There was 'gross incompetence' in the way the BBC management handled large pay-offs to outgoing executives, the chairwoman of the Commons spending watchdog has said. Margaret Spanker Hodge, who had earlier questioned senior BBC figures, said that it was 'an unedifying experience' watching them weasel about and 'try to avoid responsibility' as she swished her cane and looked for the nearest sorry ass to thrash. During questioning, former BBC director general Mark Thompson defended the undefendable - the sickeningly huge severance payments, denying that the corporation had 'lost the plot.' He claimed that the pay-outs had, actually, saved money. Thompson - who is now chief executive of the New York Times newspaper - was one of seven past and present BBC bosses lined-up like a group of naughty schoolboys (and one girl) outside the headmaster's officer giving evidence to the Public Accounts Committee. Speaking to BBC News after the hearing, Hodgey said: 'It was a very unedifying experience watching seven people at the top of the BBC dancing on the head of a pin to try and avoid responsibility for the decisions taken. To put these decisions into context, Mark Byford, the former deputy director of the BBC, walked away with one million pounds when he was made redundant, much more than the minimum contractual entitlement. For the ordinary person - the licence fee payer - average wages these days are twenty five thousand pounds, so it would have taken the average worker in Britain forty years - a lifetime - to get the money that Mark Byford got in one day. That just seems they were on another planet and didn't understand how people perceive these sort of redundancy settlements at the top of the BBC.' Summing up at the hearing, Hodgey said the committee believed the governance of the corporation was 'broke'. The committee will produce a report, said Hodge, adding: 'We will have to see whether we conclude it's incompetence or it's a deliberate misleading of the committee which is at the heart of this matter.' Thompson had earlier defended a pay-off package of almost a million smackers to Byford as 'value for money' - a rather curious definition of value for money that most people hadn't previously come across - claiming that he had been under 'ferocious pressure' from the BBC Trust to make savings by cutting senior staff. He accused Lord Patten, the Trust chairman and former Tory MP, of making 'unfair and untrue' claims not to have known about Byford's payment, saying that he believed he had the Trust's 'full support.' Patten, by contrast, said that he 'couldn't have been expected to know' about the sum. Hodge said that under Byford's contract he could have been paid off with about five hundred thousand knicker. But Thompson said he was paid almost twice that amount because the corporation wanted him to be 'fully focused' on his job in the final months of his tenure. Because, of course, he wouldn't have been if he had only been getting half-a-million smackers instead a cool million, of course. Stands to reason, doesn't it? Who, in all honesty, wouldn't let their focus wander in such circumstances? Apart from, you know, everyone. Asked by Spanker Hodgey if the BBC had 'lost the plot', Thompson replied: 'I do not think we lost the plot.' He didn't elaborate further. Following the hearing, the former BBC chairman Lord Grade said that the corporation 'suffers more and more from a lack of understanding the value of money. The cheque comes in every April, three and a half billion pounds, and if you don't have to earn the money and you've got that quantity of money it's very hard to keep a grip on the reality of the value of money,' he told BBC Newsnight. It's interesting, of course, that Michael never bothered making any of these observations during the two periods when he was taking the BBC's coin himself. Ah, the benefit of hindsight. It's a wonderful think, so it is. BBC HR director Lucy Adams told the committee that the corporation was trying to 'get people out of the door' with minimal disruption and 'no risk of legal action' so it was 'occasionally' necessary to pay more than was contractually required. Former Trust chairman Sir Michael Lyons agreed with the MPs that payments like Byford's 'look eye-watering' adding that 'clearly the Trust is damaged' by the whole affair. In July, Patten told the PAC he was 'shocked and dismayed' by the scale of pay-offs and claimed that should Thompson be called before MPs Patten would be as interested as they were to hear why the Trust had not known about them. But, ahead of his appearance before the committee, Thompson sent a letter to the PAC saying that he had e-mails which showed Trust members had approved the payments. Earlier, Thompson told MPs that Patten's claims not to have known about them were 'damaging, unfair and misleading statements.' In reply, Patten blustered that he took the charge of misleading the committee 'very strongly' and insisted he had been told settlements for Byford and former marketing boss Sharon Baylay were 'contractual payments' agreed before his appointment. He stopped short of offering Thommo outside so they could sort it out like men, sadly. 'I'm in the position in which I'm accused of having misled the committee on something I didn't know and couldn't have been expected to know,' he added. The BBC has recently introduced a one hundred and fifty thousand knicker cap on severance pay. Adams claimed that she suggested a cap to the executive board before Byford's package was agreed, but it had decided it would be 'inappropriate to introduce the cap at that time.' Patten told the hearing that he accepted there was 'a cultural issue' around pay at the BBC 'that we really do have to recognise and apologise for and deal with very robustly' - but that 'trying to get people to face up to lowering salaries and reducing the number of managers is an uphill struggle.' He rejected recent suggestions that responsibility for governance should be taken from the Trust and handed to Ofcom, something which - thanks to his bumbled ineptitude now looks increasingly likely - and said he hoped over the next few years the corporation could demonstrate that the existing system could work. But have we actually learned anything new from this whole fiasco? MPs seemed to accept Patten's argument that he really could not be expected to have questioned deals such as Byford's pay-off given it was done before he even arrived at the BBC and was said to be 'within contract.' Thompson appeared to convince the committee when he claimed that he had tried to keep the Trust informed of what he was doing. The question about why the Trust had not done more hung, heavily, in the air. The answer that it was 'not their job' did not go down well with some of the MPs. The former chairman Lyons accepted that perhaps they should have taken more of an interest. The government has been watching with interest; the question of how the BBC is governed is being discussed in places where the BBC has few friends and lots of bitter enemies. The debate over the renewal of the charter for the BBC is about to begin and this week's unedifying fiasco will only add weight to a growing debate about the future of the Trust. Tossers.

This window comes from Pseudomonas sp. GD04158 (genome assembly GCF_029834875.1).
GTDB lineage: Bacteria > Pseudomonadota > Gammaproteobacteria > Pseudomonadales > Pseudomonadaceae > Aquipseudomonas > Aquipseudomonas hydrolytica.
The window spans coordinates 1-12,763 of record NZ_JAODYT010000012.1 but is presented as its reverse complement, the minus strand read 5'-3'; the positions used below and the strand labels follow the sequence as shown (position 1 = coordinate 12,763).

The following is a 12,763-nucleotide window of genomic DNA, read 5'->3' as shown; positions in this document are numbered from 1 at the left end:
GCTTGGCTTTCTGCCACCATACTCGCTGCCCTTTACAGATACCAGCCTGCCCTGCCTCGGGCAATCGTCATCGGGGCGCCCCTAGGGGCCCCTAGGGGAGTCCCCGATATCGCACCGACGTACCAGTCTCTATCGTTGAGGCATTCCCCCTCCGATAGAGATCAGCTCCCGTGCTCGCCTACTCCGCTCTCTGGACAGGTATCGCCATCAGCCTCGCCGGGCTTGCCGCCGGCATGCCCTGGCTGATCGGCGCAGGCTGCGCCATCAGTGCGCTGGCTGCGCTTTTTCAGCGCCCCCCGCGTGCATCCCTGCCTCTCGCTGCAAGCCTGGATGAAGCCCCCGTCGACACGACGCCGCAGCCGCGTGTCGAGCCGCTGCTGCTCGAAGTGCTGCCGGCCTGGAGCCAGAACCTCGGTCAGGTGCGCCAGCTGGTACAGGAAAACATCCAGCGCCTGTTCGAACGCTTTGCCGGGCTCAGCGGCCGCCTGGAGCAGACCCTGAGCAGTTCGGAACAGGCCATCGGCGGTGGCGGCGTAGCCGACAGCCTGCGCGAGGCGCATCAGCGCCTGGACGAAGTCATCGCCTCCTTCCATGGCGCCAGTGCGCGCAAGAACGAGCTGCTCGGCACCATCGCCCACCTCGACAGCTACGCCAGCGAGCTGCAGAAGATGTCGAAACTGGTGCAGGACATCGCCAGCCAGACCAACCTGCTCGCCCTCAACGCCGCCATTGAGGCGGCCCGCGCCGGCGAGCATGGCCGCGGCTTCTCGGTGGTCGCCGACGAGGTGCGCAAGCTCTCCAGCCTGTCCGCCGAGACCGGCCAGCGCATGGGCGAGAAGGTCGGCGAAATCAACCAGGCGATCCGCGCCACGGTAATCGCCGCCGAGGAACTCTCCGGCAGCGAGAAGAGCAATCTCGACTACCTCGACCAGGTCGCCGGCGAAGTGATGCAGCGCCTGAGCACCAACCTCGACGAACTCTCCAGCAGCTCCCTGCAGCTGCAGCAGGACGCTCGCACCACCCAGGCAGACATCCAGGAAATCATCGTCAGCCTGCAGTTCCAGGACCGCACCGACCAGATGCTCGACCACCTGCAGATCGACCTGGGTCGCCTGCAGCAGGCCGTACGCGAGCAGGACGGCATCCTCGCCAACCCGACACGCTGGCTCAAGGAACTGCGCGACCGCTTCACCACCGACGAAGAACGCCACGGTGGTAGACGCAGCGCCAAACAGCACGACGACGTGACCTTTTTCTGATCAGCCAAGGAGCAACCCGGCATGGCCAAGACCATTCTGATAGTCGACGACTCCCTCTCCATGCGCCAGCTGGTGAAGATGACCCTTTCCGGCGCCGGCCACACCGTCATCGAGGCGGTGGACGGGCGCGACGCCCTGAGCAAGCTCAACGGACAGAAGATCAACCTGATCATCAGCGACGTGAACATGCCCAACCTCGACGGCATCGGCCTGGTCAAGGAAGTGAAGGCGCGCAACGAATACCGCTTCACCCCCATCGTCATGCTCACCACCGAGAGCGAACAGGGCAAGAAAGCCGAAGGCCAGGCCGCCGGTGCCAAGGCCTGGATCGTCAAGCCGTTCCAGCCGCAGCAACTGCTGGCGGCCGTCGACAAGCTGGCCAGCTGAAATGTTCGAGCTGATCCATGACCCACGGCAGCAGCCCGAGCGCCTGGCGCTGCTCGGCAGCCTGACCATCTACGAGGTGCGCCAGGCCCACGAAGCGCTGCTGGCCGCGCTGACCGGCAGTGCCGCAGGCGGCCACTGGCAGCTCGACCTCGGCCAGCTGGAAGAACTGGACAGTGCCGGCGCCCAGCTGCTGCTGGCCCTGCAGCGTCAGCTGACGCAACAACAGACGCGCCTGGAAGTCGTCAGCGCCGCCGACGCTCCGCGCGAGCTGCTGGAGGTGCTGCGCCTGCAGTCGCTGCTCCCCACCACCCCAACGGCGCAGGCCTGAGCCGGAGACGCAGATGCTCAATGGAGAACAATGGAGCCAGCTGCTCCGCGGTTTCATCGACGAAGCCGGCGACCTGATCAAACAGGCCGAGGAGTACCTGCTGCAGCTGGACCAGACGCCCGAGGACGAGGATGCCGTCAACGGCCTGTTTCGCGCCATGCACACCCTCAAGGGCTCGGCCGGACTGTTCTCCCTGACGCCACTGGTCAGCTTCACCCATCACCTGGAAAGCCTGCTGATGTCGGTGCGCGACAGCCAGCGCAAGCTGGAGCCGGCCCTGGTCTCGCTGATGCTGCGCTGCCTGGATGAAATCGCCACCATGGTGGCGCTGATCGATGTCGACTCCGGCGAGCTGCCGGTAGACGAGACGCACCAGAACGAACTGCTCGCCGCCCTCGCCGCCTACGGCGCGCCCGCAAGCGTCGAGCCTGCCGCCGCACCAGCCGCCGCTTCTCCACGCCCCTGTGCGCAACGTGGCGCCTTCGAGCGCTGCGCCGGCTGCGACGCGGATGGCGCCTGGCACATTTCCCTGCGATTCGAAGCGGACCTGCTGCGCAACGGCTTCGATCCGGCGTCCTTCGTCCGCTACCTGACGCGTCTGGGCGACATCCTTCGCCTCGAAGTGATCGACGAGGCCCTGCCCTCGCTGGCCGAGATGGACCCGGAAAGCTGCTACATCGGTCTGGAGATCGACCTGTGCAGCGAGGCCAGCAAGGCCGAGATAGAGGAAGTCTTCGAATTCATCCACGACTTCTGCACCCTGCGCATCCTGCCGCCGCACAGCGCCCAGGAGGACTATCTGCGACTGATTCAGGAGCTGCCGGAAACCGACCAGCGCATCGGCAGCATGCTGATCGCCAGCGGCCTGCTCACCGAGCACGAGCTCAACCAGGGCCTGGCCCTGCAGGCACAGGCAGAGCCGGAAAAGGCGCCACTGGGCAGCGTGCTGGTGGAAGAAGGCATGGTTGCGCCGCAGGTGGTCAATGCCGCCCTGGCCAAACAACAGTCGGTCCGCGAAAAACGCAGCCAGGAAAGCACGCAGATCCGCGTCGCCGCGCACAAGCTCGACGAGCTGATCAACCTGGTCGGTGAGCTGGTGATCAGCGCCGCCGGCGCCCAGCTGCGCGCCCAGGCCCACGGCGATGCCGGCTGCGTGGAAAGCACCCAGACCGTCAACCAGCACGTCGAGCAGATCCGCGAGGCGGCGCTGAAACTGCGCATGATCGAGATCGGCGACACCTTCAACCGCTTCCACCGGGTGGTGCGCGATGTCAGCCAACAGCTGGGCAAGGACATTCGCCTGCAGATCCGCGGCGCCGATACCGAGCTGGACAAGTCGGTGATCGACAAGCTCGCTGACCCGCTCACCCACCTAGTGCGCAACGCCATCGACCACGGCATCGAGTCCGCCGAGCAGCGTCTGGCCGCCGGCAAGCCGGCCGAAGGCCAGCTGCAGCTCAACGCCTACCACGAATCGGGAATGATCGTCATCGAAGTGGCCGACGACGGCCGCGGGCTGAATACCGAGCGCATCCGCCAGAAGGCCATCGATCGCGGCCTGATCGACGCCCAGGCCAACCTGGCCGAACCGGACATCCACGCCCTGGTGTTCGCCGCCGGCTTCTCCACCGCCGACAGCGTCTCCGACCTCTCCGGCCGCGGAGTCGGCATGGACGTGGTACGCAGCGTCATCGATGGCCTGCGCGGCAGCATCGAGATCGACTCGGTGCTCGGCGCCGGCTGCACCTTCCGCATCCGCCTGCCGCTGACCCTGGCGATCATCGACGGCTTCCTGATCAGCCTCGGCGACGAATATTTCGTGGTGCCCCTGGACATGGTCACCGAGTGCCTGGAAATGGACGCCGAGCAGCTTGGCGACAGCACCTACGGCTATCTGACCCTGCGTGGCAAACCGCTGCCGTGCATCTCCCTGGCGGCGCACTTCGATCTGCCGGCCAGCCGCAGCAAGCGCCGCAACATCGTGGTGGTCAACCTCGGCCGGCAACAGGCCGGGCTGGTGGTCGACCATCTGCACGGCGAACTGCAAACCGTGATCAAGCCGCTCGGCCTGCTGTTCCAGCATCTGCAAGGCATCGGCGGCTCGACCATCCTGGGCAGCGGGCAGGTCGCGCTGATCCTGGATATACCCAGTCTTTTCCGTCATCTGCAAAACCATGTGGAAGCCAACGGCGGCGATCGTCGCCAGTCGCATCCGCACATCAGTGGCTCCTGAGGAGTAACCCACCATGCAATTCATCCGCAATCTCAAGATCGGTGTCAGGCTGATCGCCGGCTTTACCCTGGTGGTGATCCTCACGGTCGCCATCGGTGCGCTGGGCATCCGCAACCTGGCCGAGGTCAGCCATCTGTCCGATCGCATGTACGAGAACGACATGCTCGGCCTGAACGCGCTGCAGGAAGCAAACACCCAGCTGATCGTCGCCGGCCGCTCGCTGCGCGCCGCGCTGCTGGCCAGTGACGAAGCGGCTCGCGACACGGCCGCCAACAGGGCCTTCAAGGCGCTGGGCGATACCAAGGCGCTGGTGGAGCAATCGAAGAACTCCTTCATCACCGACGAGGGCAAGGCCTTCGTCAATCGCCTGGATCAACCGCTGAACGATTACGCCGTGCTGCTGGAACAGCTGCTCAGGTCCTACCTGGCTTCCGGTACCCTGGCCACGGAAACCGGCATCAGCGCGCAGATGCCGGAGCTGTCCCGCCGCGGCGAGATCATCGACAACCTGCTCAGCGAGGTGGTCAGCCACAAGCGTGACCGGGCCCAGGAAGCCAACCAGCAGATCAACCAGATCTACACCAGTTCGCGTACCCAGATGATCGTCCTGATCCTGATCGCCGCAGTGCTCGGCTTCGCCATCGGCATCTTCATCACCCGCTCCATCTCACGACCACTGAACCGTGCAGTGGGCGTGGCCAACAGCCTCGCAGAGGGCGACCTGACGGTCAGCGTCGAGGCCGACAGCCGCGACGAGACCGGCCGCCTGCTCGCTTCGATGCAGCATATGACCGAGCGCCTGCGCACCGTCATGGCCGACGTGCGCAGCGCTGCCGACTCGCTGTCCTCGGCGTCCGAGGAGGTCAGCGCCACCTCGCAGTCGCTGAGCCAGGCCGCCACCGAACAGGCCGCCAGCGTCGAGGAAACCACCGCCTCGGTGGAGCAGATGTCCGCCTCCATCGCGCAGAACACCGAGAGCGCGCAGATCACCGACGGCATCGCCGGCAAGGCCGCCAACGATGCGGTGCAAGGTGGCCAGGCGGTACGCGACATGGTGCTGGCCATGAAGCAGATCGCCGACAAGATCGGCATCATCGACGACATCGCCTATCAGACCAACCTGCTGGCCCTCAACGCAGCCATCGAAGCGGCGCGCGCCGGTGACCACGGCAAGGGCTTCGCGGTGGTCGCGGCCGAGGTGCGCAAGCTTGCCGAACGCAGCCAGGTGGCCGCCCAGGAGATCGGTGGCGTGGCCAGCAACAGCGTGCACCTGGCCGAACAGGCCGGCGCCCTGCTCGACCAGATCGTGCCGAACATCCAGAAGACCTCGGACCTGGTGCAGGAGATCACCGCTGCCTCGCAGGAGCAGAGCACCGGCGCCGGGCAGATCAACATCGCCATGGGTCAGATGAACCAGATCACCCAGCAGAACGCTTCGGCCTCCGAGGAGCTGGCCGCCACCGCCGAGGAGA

It had been billed as a battle - possibly to the death - between Thompson and Patten, but so confusing was the detail behind who knew what to whom and when that the only clear loser to emerge was the corporation itself, who had its reputation handed on a plate to those who would do it down by these bloody greed-buckets. Patten's BBC Trust is left fighting for its very existence while Thompson returns to New York, following a session in which he was able to defend his actions in approving six and seven figure pay-outs – but failed to prove his empathy with the people he was supposed to be working for, the licence fee payer. The BBC director general from 2004 to 2012 described the pressure from the former BBC chairman Sir Michael Lyons, and subsequently Patten, to cut pay and numbers at the BBC as 'ferocious. They wanted action,' he said. He insisted the one million twenty two thousand smackers payment recommended for Byford and other overpayments were 'justified' and helped to achieve savings of nine million in the first year of an executive pruning programme supposed to last three years. A sort of 'you have to speculate to accumulate' argument which saw frost forming on the upper reaches on many of the MPs grilling him. By accelerating it to eighteen months, Thompson said that he, ultimately, saved the corporation nineteen million quid. 'I do not think we lost the plot, what I do think is we had done several important things to control severance payments,' claimed Thompson, refusing to accept the lost the plot' language used by both Spanker Hodgey and the current director general, poor old Tony Hall, who has inherited this God-almighty mess and has been sharply critical of the executive pay norms adopted in the previous era. With his twenty five-page written submission to the committee to hand, Thompson went into the hearing clearly intending to defend his assertion that Patten misled the committee earlier this year by saying Thompson hadn't briefed trustees on the details of Byford's severance deal. It seems that he had. Sort of. Hodgey was far more interested in the views of the licence fee payer. She said that she could not understand why Byford was paid off with so much, but in a sharp exchange Thompson said: 'It was not because I thought it was in the interests of Mark Byford. I believe it was in the BBC's interests because of the immense operational challenges we were facing.' He added: 'One month's delay could potentially cost more than one million pounds.' An unimpressed Hodgey frowned and replied: 'We will have to agree to differ.' Verbal shorthand, one imagines, for 'I'd like to put you across my knee, young man.' Or something. Famous for her kebabing of Google, Starbucks and Amazon executives over their tax avoidance, it was Spanker Hodgey, the chair of the public accounts committee, who opened the hearing by criticising the BBC arrangements on severance as 'bewildering, complex and confusing.' As Thompson tried to explain the 'simple maths' of the longer term benefits of reducing executive headcount, she landed a series of blows. Four times she asked why he thought Byford's one million wonga 'golden goodbye' was justified. 'An ordinary worker on average earnings would have to work forty years to earn the one million pounds Mister Byford got and in those circumstances you can understand the disgust ordinary licence fee payers feel?' was her first attempt, followed by: 'Why did you feel you had to go to the maximum amount payable rather than a perfectly generous half-a-million?' and 'Why was half-a-million, which for most people is megabucks, not enough?', before resorting to her electorate: 'How would you explain them [the payments] to constituents in Dagenham?' Hodgey then chose to conclude that the pay-out reflected Thompson's loyalty to a colleague whom, he admitted, he had known for three decades. Hodgey went on to conclude that the 'excessive' pay-offs were for 'this small elite of senior managers, all of whom had known each other and worked together probably since they were trainees.' She said it was 'just offensive' when the BBC's head of HR, Lucy Adams, tried to explain how 'difficult' the conversations had been with the one hundred and ninety five senior executives made redundant as part of the Thompson cull. Patten emerged relatively unscathed from the committee's grilling, although that would only be to rely on a narrow analysis of his personal committee performance. But the BBC Trust which he chairs looks as if it was mortally wounded, filleted and serve on a plate of chips, a body whose members failed to ask the right questions - or, indeed, any questions - when given information, however scant, on the one million notes package for Byford. The Trust chairman said that the only briefing he had on the Byford severance was a press briefing ahead of an annual-report press conference in 2011 and that he could not have been expected to get 'forensic' level of detail about the structure of Byford's pay-off. Later Patten tried a different tack, telling the committee that there was 'a deeper cultural problem' related to severance at the BBC. He said BBC bosses were overpaid relative to others in the public sector, citing the example of Neil MacGregor, head of the British Museum, who earns one hundred and eighty thousand smackers a year. This compared with Thompson earning almost eight hundred thousand knicker and also with the four hundred and fifty thousand quid that Patten's Trust awarded to the present director general. Patten said: 'I think there's a cultural issue there, which we have to recognise and apologise for really robustly.' It emerged that a written memo, dubbed The Project Silver Note, outlining three separate proposals for Byford's severance package was sent by Thompson to the BBC Trust in September 2010. Another memo, sent the following month, finalised the proposals to pay Byford a million smackers and to delay his exit from the corporation. Thompson described as 'damaging and misleading' the suggestion that he withheld information from the Trust about the Byford pay-off, and claimed that Trust officials had been 'involved' in the preparation of the two memos. However, the BBC Trust director, Nicholas Kroll, said that he was not 'closely' involved in the preparation of a note on 7 October 2010 and conceded that the pay-off was 'unquestionably a large figure' - no shit, Sherlock - but 'a matter for the remuneration committee of the BBC executive' and not the Trust. Does kind of make one wonder what, exactly, this joker believes the Trust are supposed to do to justify their existence, doesn't it? Kroll himself was later embarrassed when pressed on why he was unable to remember the details of The Project Silver Note when asked by the National Audit Office. It was a document produced three years ago, he said. Hodgey asked Kroll how much he earned. He replied that it was two hundred and thirty eight grand, whereupon the frustrated chair said: 'You seem to have a very short memory.' She told Kroll: 'the job of the Trust is to protect the licence fee payers' interests', adding: 'There is not one person around the table who can understand why there was no challenge from you.' Meanwhile another Trustee, banker Anthony Fry claimed that the Trust was 'pushed back time and time again' by BBC executives - led by Thompson - over issues surrounding senior pay. Contradicting Thompson's suggestion that discussions with the Trust on the topic were 'cordial', Fry claimed that there were 'months and months of arguments' between the two bodies and that executive pay became a battleground which left his fellow Trustees 'very uncomfortable' and 'that we weren't being taken as seriously as we deserved.' One can't, for the life of one, imagine why no one would take the Trust seriously? Oh yes, because they're incompetent, of course. There's usually a simple answer if you ask a simple question. Adams, the outgoing head of human resources, was always going to face a jolly hockey-sticks-style bruising session after having to grovellingly apologise to the committee for evidence she gave in July, over her knowledge of a key document relating to Byford's departure which she claimed not to be familiar with, before eventually admitting that she had contributed to it. One MP told her, outright, that he would take whatever she said with a pinch of salt. Then, just as she was protesting that this was 'grossly unfair' on her and that he was being a big meanie, Spanker Hodgey interrupted to declare: 'I'm not having any more lies this afternoon.' One half expected Hodgey her very self to follow that declaration with 'go to your room, young lady, I'll be up to deal with you later.' In a hearing offering few genuine surprise moments amid the bickering and claim-and-counter-claim, the Tory MP Stephen Barclay caught Adams off-guard when he asked whether she believed that generous severance payments were 'sweeteners' for senior staff. Adams replied that she thought the 'difficult' pay deals were 'sensible business decisions' and that she 'couldn't recall' using such a 'strange term' as 'sweetener'. However, Barclay then produced what he described as 'a leaked e-mail' (leaked by whom, he did not divulge) showing Adams using the phrase 'Can I get a sense of the sweetener?' in a message to her HR team. Moments later, a second MP interrupted proceedings to say that he, too, had now been sent the e-mail by some filthy Copper's Nark, somewhere. Adams stuck to her story, prompting Spanker Hodgey to accuse her of 'developing a habit of changing your evidence' to the committee. 'That's really unfair,' Adams whinged, looking like she might burst into tears at any moment. Mark Thompson unintentionally laid bare the BBC's true model of governance when, by reading out reports from the Daily Scum Mail and the Daily Torygraph - both, of course, terrific chums of the BBC at the best of times - which suggested that he made his BBC seem more focused on briefing newspapers than informing his colleagues on the broadcaster's sovereign body. During one of several disagreements about whom knew what and when about the Byford severance, Thompson resorted to reading from a Daily Scum Mail article about the former deputy director general's departure and settlement – in an attempt to prove that if details about the level of Byford's payout were in a national newspaper, then he must have briefed the Trust. This came after Kroll had repeatedly insisted that he and the Trust had 'not been fully briefed' about Byford's settlement in October 2010. 'You didn't need to wait for the NAO, you just needed to read the Daily Mail on 12 October [2010],' Thompson responded. 'We briefed the entire thing [to the press], because we thought we needed to be transparent.' He added: 'Why would we brief the Daily Mail correctly and not the Trust?" But Kroll replied: 'That is exactly the question.'